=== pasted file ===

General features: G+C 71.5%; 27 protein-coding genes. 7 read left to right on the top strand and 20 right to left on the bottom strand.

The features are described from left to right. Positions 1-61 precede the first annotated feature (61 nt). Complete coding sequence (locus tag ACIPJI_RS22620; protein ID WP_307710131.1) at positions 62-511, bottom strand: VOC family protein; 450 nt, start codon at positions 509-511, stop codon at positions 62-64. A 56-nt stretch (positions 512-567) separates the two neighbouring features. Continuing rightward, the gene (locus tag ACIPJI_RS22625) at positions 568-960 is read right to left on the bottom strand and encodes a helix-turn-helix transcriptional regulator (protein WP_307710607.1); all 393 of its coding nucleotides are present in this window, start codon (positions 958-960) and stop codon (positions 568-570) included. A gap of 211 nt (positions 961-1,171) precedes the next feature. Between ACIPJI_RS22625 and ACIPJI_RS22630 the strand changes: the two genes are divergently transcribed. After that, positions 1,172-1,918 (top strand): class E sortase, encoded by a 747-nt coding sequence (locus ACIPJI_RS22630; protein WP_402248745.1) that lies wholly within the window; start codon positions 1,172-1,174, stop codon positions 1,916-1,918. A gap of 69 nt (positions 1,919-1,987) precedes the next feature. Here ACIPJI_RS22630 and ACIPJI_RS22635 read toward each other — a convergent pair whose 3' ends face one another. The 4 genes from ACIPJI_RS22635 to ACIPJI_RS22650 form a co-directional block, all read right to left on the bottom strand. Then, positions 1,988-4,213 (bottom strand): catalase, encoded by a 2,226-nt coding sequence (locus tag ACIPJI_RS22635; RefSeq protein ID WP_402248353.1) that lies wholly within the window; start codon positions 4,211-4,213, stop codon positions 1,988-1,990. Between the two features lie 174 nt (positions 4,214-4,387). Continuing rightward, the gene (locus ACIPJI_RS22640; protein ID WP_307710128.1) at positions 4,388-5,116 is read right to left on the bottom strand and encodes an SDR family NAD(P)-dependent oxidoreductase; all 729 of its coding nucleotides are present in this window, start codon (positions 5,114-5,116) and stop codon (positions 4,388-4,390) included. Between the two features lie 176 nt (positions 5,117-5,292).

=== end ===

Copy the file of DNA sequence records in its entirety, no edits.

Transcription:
General features: G+C 71.5%; 27 protein-coding genes. 7 read left to right on the top strand and 20 right to left on the bottom strand.

The features are described from left to right. Positions 1-61 precede the first annotated feature (61 nt). Complete coding sequence (locus tag ACIPJI_RS22620; protein ID WP_307710131.1) at positions 62-511, bottom strand: VOC family protein; 450 nt, start codon at positions 509-511, stop codon at positions 62-64. A 56-nt stretch (positions 512-567) separates the two neighbouring features. Continuing rightward, the gene (locus tag ACIPJI_RS22625) at positions 568-960 is read right to left on the bottom strand and encodes a helix-turn-helix transcriptional regulator (protein WP_307710607.1); all 393 of its coding nucleotides are present in this window, start codon (positions 958-960) and stop codon (positions 568-570) included. A gap of 211 nt (positions 961-1,171) precedes the next feature. Between ACIPJI_RS22625 and ACIPJI_RS22630 the strand changes: the two genes are divergently transcribed. After that, positions 1,172-1,918 (top strand): class E sortase, encoded by a 747-nt coding sequence (locus ACIPJI_RS22630; protein WP_402248745.1) that lies wholly within the window; start codon positions 1,172-1,174, stop codon positions 1,916-1,918. A gap of 69 nt (positions 1,919-1,987) precedes the next feature. Here ACIPJI_RS22630 and ACIPJI_RS22635 read toward each other — a convergent pair whose 3' ends face one another. The 4 genes from ACIPJI_RS22635 to ACIPJI_RS22650 form a co-directional block, all read right to left on the bottom strand. Then, positions 1,988-4,213 (bottom strand): catalase, encoded by a 2,226-nt coding sequence (locus tag ACIPJI_RS22635; RefSeq protein ID WP_402248353.1) that lies wholly within the window; start codon positions 4,211-4,213, stop codon positions 1,988-1,990. Between the two features lie 174 nt (positions 4,214-4,387). Continuing rightward, the gene (locus ACIPJI_RS22640; protein ID WP_307710128.1) at positions 4,388-5,116 is read right to left on the bottom strand and encodes an SDR family NAD(P)-dependent oxidoreductase; all 729 of its coding nucleotides are present in this window, start codon (positions 5,114-5,116) and stop codon (positions 4,388-4,390) included. Between the two features lie 176 nt (positions 5,117-5,292).